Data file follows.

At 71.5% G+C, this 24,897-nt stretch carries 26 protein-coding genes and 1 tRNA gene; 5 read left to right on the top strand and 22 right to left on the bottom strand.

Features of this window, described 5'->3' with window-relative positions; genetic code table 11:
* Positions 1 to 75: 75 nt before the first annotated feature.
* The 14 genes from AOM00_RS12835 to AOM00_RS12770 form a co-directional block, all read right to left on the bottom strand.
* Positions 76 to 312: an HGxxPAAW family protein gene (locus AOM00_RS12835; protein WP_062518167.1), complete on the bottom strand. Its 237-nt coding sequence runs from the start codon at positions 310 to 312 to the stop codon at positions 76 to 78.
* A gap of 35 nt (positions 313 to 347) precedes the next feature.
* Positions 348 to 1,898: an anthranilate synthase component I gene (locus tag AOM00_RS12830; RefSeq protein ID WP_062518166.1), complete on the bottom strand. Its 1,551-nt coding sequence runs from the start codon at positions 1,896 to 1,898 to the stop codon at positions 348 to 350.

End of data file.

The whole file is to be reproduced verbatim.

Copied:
At 71.5% G+C, this 24,897-nt stretch carries 26 protein-coding genes and 1 tRNA gene; 5 read left to right on the top strand and 22 right to left on the bottom strand.

Features of this window, described 5'->3' with window-relative positions; genetic code table 11:
* Positions 1 to 75: 75 nt before the first annotated feature.
* The 14 genes from AOM00_RS12835 to AOM00_RS12770 form a co-directional block, all read right to left on the bottom strand.
* Positions 76 to 312: an HGxxPAAW family protein gene (locus AOM00_RS12835; protein WP_062518167.1), complete on the bottom strand. Its 237-nt coding sequence runs from the start codon at positions 310 to 312 to the stop codon at positions 76 to 78.
* A gap of 35 nt (positions 313 to 347) precedes the next feature.
* Positions 348 to 1,898: an anthranilate synthase component I gene (locus tag AOM00_RS12830; RefSeq protein ID WP_062518166.1), complete on the bottom strand. Its 1,551-nt coding sequence runs from the start codon at positions 1,896 to 1,898 to the stop codon at positions 348 to 350.